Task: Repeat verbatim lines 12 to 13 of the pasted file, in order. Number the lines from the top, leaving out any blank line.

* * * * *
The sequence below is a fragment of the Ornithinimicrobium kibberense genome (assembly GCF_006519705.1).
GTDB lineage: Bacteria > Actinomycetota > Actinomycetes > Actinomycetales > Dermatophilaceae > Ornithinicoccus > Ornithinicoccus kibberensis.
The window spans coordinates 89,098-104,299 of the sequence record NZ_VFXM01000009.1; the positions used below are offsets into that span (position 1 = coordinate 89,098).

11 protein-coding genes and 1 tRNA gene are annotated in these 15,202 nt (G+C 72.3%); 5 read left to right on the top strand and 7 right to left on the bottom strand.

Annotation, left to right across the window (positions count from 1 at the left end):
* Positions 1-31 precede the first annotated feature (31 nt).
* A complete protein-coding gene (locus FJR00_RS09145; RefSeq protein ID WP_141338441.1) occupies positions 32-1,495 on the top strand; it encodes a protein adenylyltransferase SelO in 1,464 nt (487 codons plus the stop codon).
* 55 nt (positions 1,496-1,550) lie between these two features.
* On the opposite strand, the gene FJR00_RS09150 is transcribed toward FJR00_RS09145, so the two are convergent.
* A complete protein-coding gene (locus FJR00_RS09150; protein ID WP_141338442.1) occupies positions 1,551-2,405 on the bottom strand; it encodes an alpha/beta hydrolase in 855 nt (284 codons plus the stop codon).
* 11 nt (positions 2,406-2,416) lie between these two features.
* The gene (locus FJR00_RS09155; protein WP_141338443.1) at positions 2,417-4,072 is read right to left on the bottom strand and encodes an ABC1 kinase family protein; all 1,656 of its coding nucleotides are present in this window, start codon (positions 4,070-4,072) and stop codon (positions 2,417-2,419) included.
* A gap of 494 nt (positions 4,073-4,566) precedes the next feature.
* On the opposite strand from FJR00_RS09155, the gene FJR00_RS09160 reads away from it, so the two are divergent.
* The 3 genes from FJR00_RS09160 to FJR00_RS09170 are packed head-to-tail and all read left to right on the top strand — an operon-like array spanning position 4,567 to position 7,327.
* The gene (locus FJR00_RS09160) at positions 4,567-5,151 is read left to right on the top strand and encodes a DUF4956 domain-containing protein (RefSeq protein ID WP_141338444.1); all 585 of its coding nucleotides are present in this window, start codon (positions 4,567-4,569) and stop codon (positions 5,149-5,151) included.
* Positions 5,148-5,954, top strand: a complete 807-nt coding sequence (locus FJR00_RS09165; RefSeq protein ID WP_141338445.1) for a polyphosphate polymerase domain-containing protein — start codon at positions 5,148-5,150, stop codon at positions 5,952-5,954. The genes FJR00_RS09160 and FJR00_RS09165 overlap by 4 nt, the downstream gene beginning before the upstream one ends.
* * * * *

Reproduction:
* The gene (locus FJR00_RS09155; protein WP_141338443.1) at positions 2,417-4,072 is read right to left on the bottom strand and encodes an ABC1 kinase family protein; all 1,656 of its coding nucleotides are present in this window, start codon (positions 4,070-4,072) and stop codon (positions 2,417-2,419) included.
* A gap of 494 nt (positions 4,073-4,566) precedes the next feature.